I disagree with Marshall Cromwell's opinion in the guest column on May 25, about doing away with teaching fractions in school. Fractions are a part of our daily lives whether we realize it or not. I do not think we need to carry them into such a deep study that he gave an example of, but the basics are so useful that I think they have to be taught. We have to use our brains to figure things out and not rely on electric gadgets or computers all the time.
Think of a housewife picking up a recipe knowing she has to increase it by half because of company coming. She needs to know what a half of a half-cup is to be able to add a one-fourth cup to equal three-fourths of the recipe. A woman who sews needs to know what one-third of a yard is so she can get an accurate measurement of 12 inches of material. These are just a couple of examples, from a woman's point of view of course. We need to know the tables of fraction taught in grade school; then if people go on to higher learning and need higher learning of math they can use decimals. Men use fractions in woodworking and construction, also. I do not think we should abolish the teaching of fractions in school.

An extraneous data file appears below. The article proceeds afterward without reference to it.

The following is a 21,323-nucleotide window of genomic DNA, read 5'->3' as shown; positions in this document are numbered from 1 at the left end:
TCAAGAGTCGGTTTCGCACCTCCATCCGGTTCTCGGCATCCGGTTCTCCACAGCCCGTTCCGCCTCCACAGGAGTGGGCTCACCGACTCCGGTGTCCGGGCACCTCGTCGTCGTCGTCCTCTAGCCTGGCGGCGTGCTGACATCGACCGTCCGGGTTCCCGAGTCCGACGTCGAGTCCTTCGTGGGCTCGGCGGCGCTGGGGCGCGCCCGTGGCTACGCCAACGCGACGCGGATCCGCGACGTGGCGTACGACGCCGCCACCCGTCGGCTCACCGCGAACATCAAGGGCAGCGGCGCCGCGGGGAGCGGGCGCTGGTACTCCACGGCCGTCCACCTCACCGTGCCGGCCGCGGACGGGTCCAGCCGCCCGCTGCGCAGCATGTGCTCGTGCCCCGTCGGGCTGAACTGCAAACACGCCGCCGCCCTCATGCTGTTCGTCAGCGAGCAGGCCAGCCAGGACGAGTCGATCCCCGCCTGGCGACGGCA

Dianne Miller, Bonner